It can make the difference between life and death, but only about one percent of South Africans bother to donate blood

“It really is an awesome thing to do,” says blood recipient Jacob Mohapi. He has received blood on two occasions due to horrific car accidents.

Thanks to South Africa’s dedicated pool of blood donors, Jacob was able to get the blood he needed to survive.

Jacob – and thousands of others with life-threatening conditions – joins the South African National Blood Service (SANBS) in encouraging to South Africans to become regular blood donors on World Blood Donor Day on Thursday, 14 June 2018.

The best gift you can give

Every year, World Blood Donor Day highlights the need to maintain a stable supply of healthy, safe blood and blood products, while encouraging people to become regular donors. It’s also an opportunity to thank the volunteers whose donations of blood save and enhance the lives of people like Jacob.

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Silungile Mlambo, the SANBS’s chief marketing officer, says, “The best gift you can give anyone is the gift of life. We know that South Africans have huge hearts and we call on them to fully embrace the spirit of this year’s World Blood Donor Day theme: ‘Be there for someone else. Give blood. Share life’.”

This theme emphasises “blood donation as an act of solidarity” with our fellow human beings, highlighting the fundamental values of empathy and kindness that underpin the selfless act of blood donation, according to the World Health Organisation.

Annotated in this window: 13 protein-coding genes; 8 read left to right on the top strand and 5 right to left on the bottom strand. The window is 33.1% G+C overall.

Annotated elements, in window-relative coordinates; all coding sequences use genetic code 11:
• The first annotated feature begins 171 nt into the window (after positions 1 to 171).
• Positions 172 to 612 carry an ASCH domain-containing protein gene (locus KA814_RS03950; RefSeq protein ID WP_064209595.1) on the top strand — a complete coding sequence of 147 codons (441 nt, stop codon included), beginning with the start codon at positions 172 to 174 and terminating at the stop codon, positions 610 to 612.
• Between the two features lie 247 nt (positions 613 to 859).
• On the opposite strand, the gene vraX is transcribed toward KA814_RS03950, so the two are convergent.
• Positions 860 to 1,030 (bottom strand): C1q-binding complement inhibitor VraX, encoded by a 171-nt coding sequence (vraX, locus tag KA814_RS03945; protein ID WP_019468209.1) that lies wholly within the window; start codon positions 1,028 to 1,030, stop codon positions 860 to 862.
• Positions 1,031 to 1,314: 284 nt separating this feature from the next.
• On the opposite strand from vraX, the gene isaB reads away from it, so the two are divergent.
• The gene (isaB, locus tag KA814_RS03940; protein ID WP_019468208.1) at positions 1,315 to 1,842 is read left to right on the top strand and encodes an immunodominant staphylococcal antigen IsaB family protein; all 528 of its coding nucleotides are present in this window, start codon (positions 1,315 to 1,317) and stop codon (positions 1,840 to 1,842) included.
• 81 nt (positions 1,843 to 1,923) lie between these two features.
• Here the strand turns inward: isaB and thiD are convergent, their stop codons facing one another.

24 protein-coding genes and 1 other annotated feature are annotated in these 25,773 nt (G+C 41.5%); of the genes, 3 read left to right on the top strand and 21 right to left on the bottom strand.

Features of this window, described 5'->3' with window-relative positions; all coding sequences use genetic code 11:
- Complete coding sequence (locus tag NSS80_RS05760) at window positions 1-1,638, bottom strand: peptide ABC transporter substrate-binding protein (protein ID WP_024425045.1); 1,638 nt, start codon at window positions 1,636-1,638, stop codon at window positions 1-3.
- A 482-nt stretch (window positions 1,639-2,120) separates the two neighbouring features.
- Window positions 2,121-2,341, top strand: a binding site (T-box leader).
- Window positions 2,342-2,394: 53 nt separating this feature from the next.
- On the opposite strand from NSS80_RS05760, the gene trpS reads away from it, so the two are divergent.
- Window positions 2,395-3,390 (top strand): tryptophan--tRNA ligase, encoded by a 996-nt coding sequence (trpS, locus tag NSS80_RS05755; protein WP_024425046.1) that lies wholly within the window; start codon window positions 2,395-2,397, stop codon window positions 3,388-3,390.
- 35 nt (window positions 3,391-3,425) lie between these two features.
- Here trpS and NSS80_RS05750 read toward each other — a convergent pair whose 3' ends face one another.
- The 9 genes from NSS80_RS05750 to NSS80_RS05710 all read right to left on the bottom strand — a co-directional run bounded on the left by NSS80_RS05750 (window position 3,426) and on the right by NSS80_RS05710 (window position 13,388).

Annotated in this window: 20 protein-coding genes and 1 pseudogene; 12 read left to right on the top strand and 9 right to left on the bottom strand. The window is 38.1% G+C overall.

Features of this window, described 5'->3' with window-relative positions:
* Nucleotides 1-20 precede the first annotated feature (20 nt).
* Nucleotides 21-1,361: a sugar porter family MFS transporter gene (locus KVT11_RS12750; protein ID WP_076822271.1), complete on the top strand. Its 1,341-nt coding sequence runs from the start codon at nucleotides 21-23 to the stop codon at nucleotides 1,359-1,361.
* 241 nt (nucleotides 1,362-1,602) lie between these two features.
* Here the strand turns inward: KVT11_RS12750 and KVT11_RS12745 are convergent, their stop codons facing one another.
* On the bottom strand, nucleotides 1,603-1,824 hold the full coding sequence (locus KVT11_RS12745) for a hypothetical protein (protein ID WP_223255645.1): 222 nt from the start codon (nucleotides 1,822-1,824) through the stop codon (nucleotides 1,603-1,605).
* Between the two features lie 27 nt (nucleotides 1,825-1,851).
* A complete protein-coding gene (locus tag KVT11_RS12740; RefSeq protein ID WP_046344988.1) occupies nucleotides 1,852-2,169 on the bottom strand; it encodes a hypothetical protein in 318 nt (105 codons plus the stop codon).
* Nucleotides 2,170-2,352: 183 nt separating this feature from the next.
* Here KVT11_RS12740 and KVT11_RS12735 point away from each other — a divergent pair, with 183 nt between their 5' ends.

Where donated blood goes

There is a common misperception that most of the blood donated in South Africa goes to accident victims. This is not the case. Here is a rough breakdown from the SANBS of where the blood it collects is used:

  • 28% is used to treat cancer and aplastic anaemia
  • 27% is used during childbirth
  • 21% is used for scheduled surgery
  • 10% is used for paediatric care
  • 6% goes to laboratories
  • 6% is used for orthopaedic care
  • 4% is used for accident or trauma victims

Only one percent of South Africans donate blood

“Out of South Africa’s population of 56-million people, only about one percent donate blood regularly. This blood is used by every person living in this country who needs a transfusion during an operation or after being involved in an accident,” Mlambo says.

While the SANBS applauds its regular donors, more volunteers are needed to ensure the target of 3 300 units per day is maintained, she adds. “In particular, this Youth Month we are appealing to young, healthy South Africans to make donating blood a lifestyle choice.”

South Africans can visit their nearest blood donor centre on 14 June, while corporates, schools, universities and community organisations can also do their bit by arranging blood drives.

Visit www.sanbs.org.za or call 0800 11 90 31 to find out where you can donate blood on World Blood Donor Day.

While All4Women endeavours to ensure health articles are based on scientific research, health articles should not be considered as a replacement for professional medical advice. Should you have concerns related to this content, it is advised that you discuss them with your personal healthcare provider.